German Approach

Germany is not a resource-abundant society. And throughout its centuries-old history it has experienced times of acute shortages. These experiences have left their stamp on the German product philosophy, which considers efficiency a key charateristic of any physical product. Efficient in its development and manufacturing, as well as in its use. Germans strive to achieve more with less.


American Approach

The United States remains today one of the resource-richest countries in the world. Although efficiency is among the key characteristics of any product, Americans focus less on the conservation of material and of energy. Output almost always outweighs efficiency.


German View

Germans find Americans to be wasteful of resources. The trend of the last years to supersizing is considered to be irresponsible and lacking in self-control. Oversized houses, automobiles, meals served in restaurants reinforce the impression that America is not interested in doing things in an efficient way.

American View

Americans have become aware of the importance of efficiency and progress is being made. At the same time U.S. companies have been successful nonetheless. Their experience is that products, indeed, can be profitable despite weaknesses in efficiency. Either way, Americans respect the efficiency of German products.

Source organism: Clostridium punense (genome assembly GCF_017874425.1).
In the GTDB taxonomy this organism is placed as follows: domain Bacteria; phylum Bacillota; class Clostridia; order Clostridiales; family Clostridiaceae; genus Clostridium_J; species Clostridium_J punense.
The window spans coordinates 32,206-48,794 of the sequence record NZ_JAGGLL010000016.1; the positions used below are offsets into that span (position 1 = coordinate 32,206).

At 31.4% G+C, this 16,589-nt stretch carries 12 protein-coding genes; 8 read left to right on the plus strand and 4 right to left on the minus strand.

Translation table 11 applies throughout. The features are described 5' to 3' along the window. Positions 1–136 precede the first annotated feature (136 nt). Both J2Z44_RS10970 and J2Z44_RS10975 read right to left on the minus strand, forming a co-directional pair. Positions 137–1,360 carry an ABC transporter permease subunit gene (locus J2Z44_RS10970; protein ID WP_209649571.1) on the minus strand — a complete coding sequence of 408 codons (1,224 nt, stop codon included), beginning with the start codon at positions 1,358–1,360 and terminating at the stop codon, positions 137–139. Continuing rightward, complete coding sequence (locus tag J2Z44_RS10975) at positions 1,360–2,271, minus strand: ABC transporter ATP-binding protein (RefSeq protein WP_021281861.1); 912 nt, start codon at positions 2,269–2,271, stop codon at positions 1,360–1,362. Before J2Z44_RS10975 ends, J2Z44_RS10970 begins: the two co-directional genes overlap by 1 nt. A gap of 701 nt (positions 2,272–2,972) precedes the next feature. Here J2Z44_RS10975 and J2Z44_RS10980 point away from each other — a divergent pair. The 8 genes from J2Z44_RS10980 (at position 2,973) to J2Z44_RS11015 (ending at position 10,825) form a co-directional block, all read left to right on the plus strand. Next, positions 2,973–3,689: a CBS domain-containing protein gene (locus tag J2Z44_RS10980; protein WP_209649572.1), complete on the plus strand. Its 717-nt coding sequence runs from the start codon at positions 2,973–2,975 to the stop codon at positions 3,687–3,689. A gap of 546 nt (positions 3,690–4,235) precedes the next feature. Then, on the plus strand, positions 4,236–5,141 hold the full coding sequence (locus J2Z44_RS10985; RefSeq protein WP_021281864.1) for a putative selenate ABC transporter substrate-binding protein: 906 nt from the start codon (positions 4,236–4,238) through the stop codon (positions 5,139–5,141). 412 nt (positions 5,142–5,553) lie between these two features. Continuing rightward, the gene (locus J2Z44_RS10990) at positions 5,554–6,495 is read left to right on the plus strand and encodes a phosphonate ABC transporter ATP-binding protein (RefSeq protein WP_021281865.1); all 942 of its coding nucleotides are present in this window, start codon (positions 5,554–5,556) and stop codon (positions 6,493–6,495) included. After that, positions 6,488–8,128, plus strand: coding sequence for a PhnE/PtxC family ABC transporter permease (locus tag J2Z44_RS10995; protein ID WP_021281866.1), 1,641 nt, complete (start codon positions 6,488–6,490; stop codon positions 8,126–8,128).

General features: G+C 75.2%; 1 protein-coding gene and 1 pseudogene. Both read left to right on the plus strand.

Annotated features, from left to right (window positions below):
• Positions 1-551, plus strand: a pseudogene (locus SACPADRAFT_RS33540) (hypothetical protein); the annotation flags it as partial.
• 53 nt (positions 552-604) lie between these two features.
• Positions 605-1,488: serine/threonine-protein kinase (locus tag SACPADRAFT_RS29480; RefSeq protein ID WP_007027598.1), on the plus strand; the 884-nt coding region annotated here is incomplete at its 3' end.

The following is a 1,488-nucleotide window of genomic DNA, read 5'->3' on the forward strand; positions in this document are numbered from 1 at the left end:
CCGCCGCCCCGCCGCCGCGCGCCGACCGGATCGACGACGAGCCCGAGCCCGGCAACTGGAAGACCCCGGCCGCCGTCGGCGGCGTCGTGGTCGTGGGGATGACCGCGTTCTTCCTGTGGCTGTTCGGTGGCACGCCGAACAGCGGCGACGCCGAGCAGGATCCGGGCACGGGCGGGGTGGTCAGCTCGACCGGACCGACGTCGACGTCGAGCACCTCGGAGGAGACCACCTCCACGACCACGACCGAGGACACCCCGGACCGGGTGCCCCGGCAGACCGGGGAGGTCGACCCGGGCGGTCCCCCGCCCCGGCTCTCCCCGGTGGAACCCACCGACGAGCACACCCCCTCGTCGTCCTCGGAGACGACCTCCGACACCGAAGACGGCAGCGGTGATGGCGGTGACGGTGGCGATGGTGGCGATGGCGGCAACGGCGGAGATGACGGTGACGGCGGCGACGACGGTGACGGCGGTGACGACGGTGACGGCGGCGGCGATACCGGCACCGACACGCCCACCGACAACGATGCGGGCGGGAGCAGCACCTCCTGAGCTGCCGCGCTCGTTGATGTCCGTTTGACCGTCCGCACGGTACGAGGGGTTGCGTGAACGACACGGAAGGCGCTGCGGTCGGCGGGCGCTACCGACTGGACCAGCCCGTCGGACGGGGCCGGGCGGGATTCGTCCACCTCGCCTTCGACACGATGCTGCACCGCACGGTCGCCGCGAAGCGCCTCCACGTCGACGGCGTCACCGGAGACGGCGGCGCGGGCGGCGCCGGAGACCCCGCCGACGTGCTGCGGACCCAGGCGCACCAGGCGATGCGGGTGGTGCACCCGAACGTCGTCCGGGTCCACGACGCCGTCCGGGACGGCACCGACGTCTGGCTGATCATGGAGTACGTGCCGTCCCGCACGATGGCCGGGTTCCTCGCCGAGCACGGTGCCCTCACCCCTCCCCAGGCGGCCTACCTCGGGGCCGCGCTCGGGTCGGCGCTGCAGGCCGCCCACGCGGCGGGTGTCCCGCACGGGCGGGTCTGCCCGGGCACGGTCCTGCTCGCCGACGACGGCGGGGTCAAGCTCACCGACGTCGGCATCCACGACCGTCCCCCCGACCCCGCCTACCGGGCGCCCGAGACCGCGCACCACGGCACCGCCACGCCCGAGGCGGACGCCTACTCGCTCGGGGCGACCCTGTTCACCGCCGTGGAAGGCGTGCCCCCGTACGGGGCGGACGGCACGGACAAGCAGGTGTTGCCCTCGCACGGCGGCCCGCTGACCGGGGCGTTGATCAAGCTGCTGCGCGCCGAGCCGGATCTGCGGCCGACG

Advice to Germans

You will identify many areas in which Americans can be more efficient. And bringing your German sense of efficiency into those areas can improve results. But keep in mind that your working relationship is not exclusively about results as measured by efficiency. It is also about the relationship itself. Remember that a working relationship is one part work and one part relationship. 

Advice to Americans

Anticipate the importance of efficiency in all that the Germans do, develop, produce. Anticipate also their view of American approaches as often being inefficient. Listen carefully and take seriously their input on how to do things more efficiently. It’s one of their great strengths. Profit from it. At the same time remind your German colleagues that efficiency is not everything. Often output really does trump efficiency. But you need to make that case.